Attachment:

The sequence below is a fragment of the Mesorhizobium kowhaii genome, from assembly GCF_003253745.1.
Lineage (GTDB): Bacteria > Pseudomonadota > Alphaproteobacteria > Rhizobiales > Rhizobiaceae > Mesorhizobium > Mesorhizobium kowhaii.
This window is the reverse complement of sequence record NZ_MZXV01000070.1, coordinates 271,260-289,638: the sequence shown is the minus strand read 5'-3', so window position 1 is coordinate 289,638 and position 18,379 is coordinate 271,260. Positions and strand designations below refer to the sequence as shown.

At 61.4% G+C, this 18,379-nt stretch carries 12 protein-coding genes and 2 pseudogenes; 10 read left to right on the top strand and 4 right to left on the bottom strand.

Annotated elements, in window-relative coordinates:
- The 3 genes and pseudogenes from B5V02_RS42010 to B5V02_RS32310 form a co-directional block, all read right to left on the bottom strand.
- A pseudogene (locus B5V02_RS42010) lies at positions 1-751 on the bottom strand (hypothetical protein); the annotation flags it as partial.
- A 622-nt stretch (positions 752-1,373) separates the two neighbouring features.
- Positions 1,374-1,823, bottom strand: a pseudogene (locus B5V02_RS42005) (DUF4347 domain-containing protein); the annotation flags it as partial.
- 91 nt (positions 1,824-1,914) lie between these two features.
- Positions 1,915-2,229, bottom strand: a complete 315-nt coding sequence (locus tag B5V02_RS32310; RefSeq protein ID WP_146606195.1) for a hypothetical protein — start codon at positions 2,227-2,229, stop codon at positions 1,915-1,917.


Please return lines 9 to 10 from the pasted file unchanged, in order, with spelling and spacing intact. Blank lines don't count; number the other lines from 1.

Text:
- Positions 1,374-1,823, bottom strand: a pseudogene (locus B5V02_RS42005) (DUF4347 domain-containing protein); the annotation flags it as partial.
- 91 nt (positions 1,824-1,914) lie between these two features.